Ways to Practice
Mindfulness can be practiced throughout the day by simply bringing intention and attention to whatever you are doing. The intention is to try and observe without judgement, the attention is your focused awareness on the experience of the present moment.
So, for example, you may try mindfully walking by focusing your attention on the experience of every step, noticing how your body feels, feeling the weight and movement of your legs, observing the sensations on the bottom of your feet as they meet the ground, whilst also staying openly aware (without judgement) of the immediate environment and weather around you. When your mind starts chattering, you notice and accept this then gently return your focus to the present. Basically, you are letting go of thoughts and judgments to come mindfully into the present so that you can enjoy the experience more fully.
Mindfulness & Meditation
Meditation is one of the best tools to use to improve your overall mindfulness. Meditation also has many other health benefits thanks to the way it soothes the body and mind. There are many types of meditation and we suggest exploring a few techniques until you find the one right for you. When starting out, you may find guided meditations helpful to keep you on track and help you develop your practice, however if you are looking to deepen your practice you may wish to turn off the guidance and do the meditation by yourself in silence.
Mindfulness improves our emotional resilience, but how? When we practice mindfulness we are stepping out of our thinking minds into a state of non-judgmental awareness. Once we establish our capability to do this, the technique (of non-judgement) then becomes very useful for understanding and coping with emotions. We learn to observe our emotions from a wider perspective. We learn how we can 'turn towards' difficult feelings, really focusing on how they feel instead of getting lost in the stories behind them. Under such focused observation and acceptance, we can gain some control over strong emotions. This capacity gives us the opportunity to experience less suffering and act with greater grace and wisdom.
This is something that comes with practice and takes a reasonable amount of time and effort to integrate into your life. Simply understanding the concept is not enough, you must practice regularly to train your mindset to be able to use this tool. But the training is not hard, 10-15 minutes of meditation a day in addition to short stints of intentional mindfulness throughout the day may be enough to significantly improve your wellbeing.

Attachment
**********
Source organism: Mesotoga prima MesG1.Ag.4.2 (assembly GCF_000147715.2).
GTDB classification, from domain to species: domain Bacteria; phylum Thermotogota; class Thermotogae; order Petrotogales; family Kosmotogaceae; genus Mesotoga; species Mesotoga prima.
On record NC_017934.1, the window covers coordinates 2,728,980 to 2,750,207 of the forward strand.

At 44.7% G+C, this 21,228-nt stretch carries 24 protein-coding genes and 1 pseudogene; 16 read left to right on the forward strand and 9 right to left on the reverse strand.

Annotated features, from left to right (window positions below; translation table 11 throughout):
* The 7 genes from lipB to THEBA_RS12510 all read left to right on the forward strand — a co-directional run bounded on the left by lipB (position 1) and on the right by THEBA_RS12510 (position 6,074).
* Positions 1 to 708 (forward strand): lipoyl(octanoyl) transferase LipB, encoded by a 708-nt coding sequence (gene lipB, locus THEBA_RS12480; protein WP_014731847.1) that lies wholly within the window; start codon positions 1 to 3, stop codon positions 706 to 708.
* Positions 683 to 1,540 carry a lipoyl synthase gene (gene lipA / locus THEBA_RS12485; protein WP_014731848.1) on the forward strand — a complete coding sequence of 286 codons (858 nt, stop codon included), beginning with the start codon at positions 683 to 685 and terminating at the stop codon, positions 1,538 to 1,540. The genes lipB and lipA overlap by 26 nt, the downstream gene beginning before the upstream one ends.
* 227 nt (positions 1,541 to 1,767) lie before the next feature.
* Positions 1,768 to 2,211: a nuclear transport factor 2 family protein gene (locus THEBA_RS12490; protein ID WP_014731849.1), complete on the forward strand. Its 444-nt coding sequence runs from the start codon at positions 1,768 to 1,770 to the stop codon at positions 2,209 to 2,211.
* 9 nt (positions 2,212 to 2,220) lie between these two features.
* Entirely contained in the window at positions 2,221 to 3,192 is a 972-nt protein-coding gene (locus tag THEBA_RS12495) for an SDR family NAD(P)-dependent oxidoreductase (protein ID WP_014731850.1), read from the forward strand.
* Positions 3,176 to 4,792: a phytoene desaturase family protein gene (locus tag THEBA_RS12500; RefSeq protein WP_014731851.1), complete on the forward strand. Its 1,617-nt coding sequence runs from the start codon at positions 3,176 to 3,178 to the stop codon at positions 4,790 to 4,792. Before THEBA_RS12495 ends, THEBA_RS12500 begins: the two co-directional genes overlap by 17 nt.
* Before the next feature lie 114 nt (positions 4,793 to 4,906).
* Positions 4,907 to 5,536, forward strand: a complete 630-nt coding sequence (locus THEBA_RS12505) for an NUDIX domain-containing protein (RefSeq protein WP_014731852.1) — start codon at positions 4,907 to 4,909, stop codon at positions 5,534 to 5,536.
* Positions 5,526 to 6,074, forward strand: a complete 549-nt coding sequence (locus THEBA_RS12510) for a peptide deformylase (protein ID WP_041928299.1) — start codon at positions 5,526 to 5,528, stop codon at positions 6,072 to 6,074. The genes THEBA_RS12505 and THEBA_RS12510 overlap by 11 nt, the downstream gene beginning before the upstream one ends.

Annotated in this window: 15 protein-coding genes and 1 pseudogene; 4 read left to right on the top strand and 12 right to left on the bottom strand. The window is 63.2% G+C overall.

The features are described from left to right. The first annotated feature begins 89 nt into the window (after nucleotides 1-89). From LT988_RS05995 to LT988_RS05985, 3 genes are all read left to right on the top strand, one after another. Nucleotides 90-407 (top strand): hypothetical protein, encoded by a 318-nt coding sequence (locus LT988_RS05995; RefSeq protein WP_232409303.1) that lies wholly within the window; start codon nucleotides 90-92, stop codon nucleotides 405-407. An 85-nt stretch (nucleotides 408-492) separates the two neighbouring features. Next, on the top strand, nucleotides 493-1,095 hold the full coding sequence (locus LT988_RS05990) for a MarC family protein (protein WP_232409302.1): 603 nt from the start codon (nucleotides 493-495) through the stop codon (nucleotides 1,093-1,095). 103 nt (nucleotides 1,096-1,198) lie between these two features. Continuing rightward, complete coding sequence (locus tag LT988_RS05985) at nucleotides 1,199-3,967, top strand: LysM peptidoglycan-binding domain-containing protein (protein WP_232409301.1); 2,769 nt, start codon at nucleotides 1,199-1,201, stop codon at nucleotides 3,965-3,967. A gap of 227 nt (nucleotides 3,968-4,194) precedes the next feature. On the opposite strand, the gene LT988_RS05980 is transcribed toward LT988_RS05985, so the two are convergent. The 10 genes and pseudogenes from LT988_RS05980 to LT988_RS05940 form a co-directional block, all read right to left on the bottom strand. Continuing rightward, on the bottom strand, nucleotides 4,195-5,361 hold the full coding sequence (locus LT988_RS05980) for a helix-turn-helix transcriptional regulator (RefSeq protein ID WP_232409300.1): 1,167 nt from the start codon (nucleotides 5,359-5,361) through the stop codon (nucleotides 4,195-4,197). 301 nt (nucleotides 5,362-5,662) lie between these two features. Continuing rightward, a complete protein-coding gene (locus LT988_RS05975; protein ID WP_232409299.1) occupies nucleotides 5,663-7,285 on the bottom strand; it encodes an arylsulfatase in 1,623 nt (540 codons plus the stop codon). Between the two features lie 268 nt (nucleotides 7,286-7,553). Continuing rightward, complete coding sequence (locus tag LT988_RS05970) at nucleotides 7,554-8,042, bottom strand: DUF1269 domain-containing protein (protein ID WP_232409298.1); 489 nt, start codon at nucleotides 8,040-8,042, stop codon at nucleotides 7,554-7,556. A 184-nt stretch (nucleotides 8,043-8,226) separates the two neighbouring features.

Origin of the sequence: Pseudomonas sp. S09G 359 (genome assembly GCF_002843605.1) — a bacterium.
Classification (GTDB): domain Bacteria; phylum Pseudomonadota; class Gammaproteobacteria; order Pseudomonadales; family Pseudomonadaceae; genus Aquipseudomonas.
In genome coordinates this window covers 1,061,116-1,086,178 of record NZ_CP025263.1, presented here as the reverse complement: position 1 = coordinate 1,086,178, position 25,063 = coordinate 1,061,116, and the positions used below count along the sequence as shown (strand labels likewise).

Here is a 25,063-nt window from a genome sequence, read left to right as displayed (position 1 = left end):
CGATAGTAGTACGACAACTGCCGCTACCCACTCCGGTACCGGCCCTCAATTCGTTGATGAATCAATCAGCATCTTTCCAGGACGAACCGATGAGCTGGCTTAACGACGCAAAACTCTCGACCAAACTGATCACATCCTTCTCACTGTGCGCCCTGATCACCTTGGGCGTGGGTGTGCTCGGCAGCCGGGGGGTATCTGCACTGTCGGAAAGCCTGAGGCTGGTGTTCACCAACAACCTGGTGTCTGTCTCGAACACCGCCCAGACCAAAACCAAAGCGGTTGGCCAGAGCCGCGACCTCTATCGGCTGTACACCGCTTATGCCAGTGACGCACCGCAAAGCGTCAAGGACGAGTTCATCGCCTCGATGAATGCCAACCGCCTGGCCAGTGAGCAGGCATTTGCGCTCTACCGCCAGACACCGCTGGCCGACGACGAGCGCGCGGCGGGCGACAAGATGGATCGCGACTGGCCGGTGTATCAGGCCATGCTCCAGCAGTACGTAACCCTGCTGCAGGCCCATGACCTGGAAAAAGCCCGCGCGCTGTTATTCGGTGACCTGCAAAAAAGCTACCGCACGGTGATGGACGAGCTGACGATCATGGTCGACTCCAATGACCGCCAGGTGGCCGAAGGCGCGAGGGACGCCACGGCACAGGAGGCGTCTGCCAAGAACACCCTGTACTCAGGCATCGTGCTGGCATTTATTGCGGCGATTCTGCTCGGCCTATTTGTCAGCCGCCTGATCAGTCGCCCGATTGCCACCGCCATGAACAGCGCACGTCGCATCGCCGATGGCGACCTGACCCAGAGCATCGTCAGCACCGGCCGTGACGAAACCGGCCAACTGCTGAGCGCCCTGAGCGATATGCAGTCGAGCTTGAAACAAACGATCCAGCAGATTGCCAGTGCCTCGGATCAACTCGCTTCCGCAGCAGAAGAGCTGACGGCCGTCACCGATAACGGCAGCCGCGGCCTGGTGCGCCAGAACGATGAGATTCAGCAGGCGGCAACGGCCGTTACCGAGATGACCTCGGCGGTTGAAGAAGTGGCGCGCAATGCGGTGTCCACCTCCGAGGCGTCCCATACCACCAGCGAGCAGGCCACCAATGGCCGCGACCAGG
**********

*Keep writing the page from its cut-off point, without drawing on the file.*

What's the difference between meditation and mindfulness?
Meditation is a dedicated practice usually done seated (however may be done in other postures as well as walking) and centers around focusing the attention. Some of the most common meditations focus on things such as the breath, the body, a mantra, guided visualisation or a conceptual idea like loving kindness. Meditation can be done with or without guidance.
Mindfulness is something that is strengthened through meditation, it is a way of thinking that we can integrate into our daily lives and activities. Mindfulness is also a practice that we can tap into at anytime throughout the day without having to sit down and make the time to do it. Mindfulness is a way of being; of thinking, feeling and living with conscious awareness and intention. A mindful life offers us greater joy and less pain.
Would mindfulness be useful for me?
Mindfulness has shown incredible results in improving people's wellbeing across a huge variety of settings including primary schools, universities, workplaces, prisons, refugee populations, cancer patients, surgery patients, the police force and medical personnel to name a few. As you can see from that list, mindfulness can be helpful to a wide range of people from all different backgrounds and occupations.
A note of caution however, anyone with severe depression, anxiety, PTSD or other psychological disorders should consult their GP or psychologist before attempting meditation. During mindfulness we turn our focus inwards and this can be uncomfortable or triggering for some people. If you are unsure of your suitability please get in touch - we are happy to chat more.
Is this a spiritual or religious thing?
There is no doctrine or religious aspect to our presentation of mindfulness. Mindfulness originated from Buddhism but has now become integrated into a secular, western framework. Personally, we think mindfulness can be quite a grounded philosophical practice as it gives us the opportunity to look inside and discover ourselves, to gain understanding and wisdom from the essence of our own complex and unique human experience. Many people also see mindfulness simply as a training exercise or tool for a healthy mind and life.
Check out our suggested links from these trusted and inspiring sources.
Discover More about Mindfulness:
Resources for Getting Started with Meditation:
The Science behind Meditation and Mindfulness: